NCERT Class 10 Geography Chapter 4 Notes Agriculture

NCERT Class 10 Geography Chapter 4 Notes

On this page, you will find NCERT Class 10 Geography Chapter 4 Notes Pdf free download. CBSE Class 10 Social Science Notes Geography Chapter 4 SST Agriculture will seemingly, help them to revise the important concepts in less time.

Agriculture Class 10 Notes Social Science Geography Chapter 4

CBSE Class 10 Geography Chapter 4 Notes Understanding the Lesson

1. Agriculture is a primary activity in India. Two-thirds of the country’s population depends on agricultural activities.

2. At present, several farming systems are practised in different parts of India. These include primitive subsistence farming, intensive subsistence farming, commercial farming and plantation farming.

3. Primitive subsistence farming is practised on small patches of land with the help of primitive tools like hoe, dao and digging sticks, and family or community labour. It is also known as ‘slash and burn’

4. Intensive subsistence farming is done in areas of high population pressure on land. It is labour­intensive farming. Farmers generally use high doses of biochemical inputs and irrigation in their fields to get good production.

5. In commercial farming, higher doses of modern inputs such as HYV seeds, chemical fertilisers, etc. are used to get higher production.

6. Plantation is a type of commercial farming in which a single crop is grown on a large area. In India, tea, coffee, rubber, sugarcane, etc. are major plantation crops.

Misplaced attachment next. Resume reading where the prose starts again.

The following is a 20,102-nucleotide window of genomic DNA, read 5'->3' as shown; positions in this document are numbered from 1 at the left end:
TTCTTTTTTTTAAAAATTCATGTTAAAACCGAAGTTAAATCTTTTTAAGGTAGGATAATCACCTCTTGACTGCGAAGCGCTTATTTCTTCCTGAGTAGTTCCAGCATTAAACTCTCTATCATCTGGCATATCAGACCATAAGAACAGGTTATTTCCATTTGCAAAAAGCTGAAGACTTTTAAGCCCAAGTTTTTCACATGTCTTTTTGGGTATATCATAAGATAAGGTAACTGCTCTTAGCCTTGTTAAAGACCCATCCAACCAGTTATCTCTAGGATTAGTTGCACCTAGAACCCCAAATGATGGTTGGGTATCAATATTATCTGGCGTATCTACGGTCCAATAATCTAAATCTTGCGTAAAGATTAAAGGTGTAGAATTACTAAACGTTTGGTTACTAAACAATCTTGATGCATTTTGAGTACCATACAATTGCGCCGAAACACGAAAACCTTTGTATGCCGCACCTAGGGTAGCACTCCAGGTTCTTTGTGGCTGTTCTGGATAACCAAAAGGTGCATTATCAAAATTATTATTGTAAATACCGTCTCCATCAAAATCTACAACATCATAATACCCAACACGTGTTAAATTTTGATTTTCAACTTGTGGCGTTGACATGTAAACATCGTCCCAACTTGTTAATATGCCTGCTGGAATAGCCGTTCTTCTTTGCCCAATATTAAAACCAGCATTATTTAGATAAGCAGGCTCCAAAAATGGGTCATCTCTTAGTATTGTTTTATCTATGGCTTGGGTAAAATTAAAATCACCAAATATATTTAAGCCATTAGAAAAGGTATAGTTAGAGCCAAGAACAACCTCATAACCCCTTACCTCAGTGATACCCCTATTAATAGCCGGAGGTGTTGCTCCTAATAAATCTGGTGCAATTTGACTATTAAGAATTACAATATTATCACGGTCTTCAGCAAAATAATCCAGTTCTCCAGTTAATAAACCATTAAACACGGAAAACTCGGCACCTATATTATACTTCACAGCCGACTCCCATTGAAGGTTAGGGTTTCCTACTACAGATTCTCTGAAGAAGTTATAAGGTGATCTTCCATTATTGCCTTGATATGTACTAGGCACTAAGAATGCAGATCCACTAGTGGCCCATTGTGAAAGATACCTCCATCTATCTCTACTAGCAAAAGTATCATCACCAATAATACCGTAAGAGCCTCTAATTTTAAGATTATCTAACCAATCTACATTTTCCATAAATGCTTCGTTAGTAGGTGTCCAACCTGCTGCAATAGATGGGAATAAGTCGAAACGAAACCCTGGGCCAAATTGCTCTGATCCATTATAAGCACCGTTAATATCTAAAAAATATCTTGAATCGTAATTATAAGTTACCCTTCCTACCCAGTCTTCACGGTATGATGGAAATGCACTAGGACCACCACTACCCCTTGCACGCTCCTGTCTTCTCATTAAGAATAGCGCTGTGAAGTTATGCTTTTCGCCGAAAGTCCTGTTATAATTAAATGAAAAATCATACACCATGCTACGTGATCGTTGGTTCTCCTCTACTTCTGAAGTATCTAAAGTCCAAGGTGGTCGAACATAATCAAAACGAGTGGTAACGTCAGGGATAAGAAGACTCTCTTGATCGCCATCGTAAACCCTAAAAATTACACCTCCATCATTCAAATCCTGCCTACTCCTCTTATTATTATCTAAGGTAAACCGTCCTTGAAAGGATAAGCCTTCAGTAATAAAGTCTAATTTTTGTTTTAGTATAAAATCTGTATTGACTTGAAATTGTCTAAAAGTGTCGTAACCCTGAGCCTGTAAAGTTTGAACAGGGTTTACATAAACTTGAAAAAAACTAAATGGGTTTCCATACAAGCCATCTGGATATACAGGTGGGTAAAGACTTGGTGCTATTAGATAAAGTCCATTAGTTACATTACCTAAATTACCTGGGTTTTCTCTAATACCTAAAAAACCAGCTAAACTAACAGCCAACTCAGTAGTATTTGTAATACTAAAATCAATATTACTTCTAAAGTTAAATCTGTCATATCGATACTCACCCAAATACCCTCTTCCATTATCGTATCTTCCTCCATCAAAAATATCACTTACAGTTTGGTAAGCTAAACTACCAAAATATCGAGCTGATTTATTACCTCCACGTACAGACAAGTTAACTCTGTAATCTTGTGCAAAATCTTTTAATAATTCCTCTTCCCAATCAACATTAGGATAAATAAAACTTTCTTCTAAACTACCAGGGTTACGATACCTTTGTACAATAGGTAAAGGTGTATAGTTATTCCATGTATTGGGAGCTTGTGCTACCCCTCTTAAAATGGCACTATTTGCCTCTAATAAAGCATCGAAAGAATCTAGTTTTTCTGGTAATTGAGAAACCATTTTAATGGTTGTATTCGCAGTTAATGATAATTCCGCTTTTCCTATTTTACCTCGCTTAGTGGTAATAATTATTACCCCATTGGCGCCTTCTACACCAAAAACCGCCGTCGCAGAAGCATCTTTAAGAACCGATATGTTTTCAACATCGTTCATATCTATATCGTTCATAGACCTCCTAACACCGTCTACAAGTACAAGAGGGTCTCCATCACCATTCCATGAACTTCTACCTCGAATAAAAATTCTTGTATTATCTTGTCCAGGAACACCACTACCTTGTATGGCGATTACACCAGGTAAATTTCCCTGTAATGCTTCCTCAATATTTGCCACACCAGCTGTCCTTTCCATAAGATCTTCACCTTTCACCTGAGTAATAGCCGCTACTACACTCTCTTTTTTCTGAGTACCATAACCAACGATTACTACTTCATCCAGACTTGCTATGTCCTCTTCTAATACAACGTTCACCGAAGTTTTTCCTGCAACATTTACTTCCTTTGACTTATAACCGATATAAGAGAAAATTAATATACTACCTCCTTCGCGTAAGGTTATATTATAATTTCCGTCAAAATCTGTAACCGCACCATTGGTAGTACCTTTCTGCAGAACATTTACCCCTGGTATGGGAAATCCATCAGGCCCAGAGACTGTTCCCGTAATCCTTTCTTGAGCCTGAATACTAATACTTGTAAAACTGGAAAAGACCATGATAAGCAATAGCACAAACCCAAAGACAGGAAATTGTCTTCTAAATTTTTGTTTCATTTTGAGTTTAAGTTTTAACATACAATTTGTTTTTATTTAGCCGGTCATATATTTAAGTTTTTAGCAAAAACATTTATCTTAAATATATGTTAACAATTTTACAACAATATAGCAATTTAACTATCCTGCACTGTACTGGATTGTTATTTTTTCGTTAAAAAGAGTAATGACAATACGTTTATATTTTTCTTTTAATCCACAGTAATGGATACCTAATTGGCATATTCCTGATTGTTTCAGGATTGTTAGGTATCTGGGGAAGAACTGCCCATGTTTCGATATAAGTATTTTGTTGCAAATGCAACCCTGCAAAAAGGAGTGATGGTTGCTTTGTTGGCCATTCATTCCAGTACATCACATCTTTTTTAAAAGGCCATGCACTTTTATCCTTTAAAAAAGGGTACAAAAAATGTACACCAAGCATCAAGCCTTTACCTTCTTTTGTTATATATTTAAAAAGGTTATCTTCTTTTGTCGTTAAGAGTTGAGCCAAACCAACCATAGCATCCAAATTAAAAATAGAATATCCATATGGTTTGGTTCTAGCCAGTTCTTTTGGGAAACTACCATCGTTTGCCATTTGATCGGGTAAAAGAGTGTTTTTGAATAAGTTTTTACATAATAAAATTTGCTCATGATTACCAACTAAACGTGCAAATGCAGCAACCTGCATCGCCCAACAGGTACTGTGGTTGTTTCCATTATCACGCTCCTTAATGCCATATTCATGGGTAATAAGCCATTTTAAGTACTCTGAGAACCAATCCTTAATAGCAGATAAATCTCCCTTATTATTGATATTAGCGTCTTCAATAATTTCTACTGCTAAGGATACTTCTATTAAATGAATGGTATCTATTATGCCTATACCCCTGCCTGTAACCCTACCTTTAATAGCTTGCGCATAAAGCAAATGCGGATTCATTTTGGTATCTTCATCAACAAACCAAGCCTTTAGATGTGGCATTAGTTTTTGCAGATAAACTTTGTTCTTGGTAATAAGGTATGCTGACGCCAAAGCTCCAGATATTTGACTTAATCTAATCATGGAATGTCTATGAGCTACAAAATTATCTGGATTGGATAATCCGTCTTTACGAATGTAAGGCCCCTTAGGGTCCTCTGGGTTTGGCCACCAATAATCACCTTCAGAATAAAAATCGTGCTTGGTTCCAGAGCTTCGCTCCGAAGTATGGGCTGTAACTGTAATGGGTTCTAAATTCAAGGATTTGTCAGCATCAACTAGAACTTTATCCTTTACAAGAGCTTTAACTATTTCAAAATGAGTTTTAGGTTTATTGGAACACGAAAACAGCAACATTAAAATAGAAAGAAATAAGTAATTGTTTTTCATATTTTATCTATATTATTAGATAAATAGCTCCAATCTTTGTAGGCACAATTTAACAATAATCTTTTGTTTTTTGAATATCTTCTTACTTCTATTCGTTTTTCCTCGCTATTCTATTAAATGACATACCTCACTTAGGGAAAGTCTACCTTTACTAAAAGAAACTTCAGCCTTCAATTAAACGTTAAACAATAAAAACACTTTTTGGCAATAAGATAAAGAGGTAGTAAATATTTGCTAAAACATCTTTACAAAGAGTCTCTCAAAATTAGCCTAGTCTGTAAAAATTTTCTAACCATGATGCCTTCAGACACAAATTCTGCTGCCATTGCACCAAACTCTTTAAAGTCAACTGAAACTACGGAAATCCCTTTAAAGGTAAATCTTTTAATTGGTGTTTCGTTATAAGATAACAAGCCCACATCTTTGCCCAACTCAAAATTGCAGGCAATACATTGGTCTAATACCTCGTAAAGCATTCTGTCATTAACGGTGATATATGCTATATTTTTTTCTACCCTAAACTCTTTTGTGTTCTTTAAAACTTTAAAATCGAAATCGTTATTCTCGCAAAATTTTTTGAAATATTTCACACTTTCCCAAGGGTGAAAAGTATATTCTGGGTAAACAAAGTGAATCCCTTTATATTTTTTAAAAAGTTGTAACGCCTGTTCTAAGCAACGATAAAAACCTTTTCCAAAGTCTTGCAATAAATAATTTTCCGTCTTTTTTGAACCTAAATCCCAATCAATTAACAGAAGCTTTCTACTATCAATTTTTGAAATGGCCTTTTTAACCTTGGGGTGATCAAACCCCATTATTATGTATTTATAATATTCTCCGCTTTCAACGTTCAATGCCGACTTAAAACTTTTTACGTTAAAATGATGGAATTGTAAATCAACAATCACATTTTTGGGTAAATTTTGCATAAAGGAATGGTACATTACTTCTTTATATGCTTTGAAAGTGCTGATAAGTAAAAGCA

7. India has three cropping patterns – rabi, kharif and Rabi crops such as wheat, barley, peas, gram, etc. are sown in winter from October to December and harvested in summer from April to June. Kharif crops such as paddy, maize, jowar, bajra, etc. are sown in the rainy season and harvested in September-October. Zaid crops are watermelon, muskmelon, cucumber, etc.

8. A variety of food and non-food crops are grown in different parts of India. Rice, wheat, millets, pulses, maize, etc. are major food crops. Sugarcane, tea, coffee, oilseeds are food crops other than grains. Rubber and fibre crops like cotton, jute, hemp and natural silk are non-food crops.

9. Although India is an agriculturally important country but it has not achieved agricultural development in required potential. Most of the farmers in large parts of the country still depend upon monsoon and natural fertility in order to carry on their agriculture.

10. Agriculture in India needs some serious technical and institutional reforms, collectivisation, consolidation of holdings, cooperation and abolition of zamindari, were given priority to bring about institutional reforms in the country after Independence.

11. Agricultural reforms were introduced to improve Indian agriculture in the 1960s and 1970s. The success stories of the Green Revolution and the White Revolution or Operation Flood can be mentioned in this regard.

12. In the 1980s and 1990s, a comprehensive land development programme was initiated, which included both institutional and technical reforms. Provision for crop insurance, against natural calamities, establishment of Grameen banks, etc. were some important steps in this direction.

Note: Please note as per CBSE Curriculum 2017-18, content of pages 44-47 of NCERT TEXT BOOK has been deleted. Hence, in this book we have also excluded content and the questions related to this content.

Agriculture Class 10 CBSE Notes Important Terms

Agriculture: A primary activity which produces food that we consume.

Plantation: A type of farming in which a single crop is grown on a large scale.

Horticulture: Intensive cultivation of vegetables, fruits and flower crops.

Sericulture: Rearing of silk worms for the production of silk fibre.

Jhumming: Burning a piece of land for cultivation.

Globalization: The working of whole world together with cooperation and coordination in the form of a market.

Gramdan: Some Zamindars and owners of many villages offered to distribute some villages among the landless.